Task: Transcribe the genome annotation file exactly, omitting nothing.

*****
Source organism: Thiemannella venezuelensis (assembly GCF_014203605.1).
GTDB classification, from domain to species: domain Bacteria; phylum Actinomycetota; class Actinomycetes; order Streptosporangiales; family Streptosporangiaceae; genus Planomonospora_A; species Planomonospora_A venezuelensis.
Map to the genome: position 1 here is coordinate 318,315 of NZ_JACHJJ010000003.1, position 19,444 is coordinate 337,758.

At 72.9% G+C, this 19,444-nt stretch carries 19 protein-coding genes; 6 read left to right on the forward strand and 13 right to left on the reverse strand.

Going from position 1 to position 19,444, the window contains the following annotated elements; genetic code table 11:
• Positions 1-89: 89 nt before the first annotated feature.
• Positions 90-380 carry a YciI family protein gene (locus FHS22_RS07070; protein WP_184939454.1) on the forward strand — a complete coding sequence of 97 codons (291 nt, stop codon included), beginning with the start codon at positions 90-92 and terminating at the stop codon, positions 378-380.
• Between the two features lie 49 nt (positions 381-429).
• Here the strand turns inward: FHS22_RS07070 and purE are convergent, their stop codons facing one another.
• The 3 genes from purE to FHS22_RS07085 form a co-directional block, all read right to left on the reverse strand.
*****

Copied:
Source organism: Thiemannella venezuelensis (assembly GCF_014203605.1).
GTDB classification, from domain to species: domain Bacteria; phylum Actinomycetota; class Actinomycetes; order Streptosporangiales; family Streptosporangiaceae; genus Planomonospora_A; species Planomonospora_A venezuelensis.
Map to the genome: position 1 here is coordinate 318,315 of NZ_JACHJJ010000003.1, position 19,444 is coordinate 337,758.

At 72.9% G+C, this 19,444-nt stretch carries 19 protein-coding genes; 6 read left to right on the forward strand and 13 right to left on the reverse strand.

Going from position 1 to position 19,444, the window contains the following annotated elements; genetic code table 11:
• Positions 1-89: 89 nt before the first annotated feature.
• Positions 90-380 carry a YciI family protein gene (locus FHS22_RS07070; protein WP_184939454.1) on the forward strand — a complete coding sequence of 97 codons (291 nt, stop codon included), beginning with the start codon at positions 90-92 and terminating at the stop codon, positions 378-380.
• Between the two features lie 49 nt (positions 381-429).
• Here the strand turns inward: FHS22_RS07070 and purE are convergent, their stop codons facing one another.
• The 3 genes from purE to FHS22_RS07085 form a co-directional block, all read right to left on the reverse strand.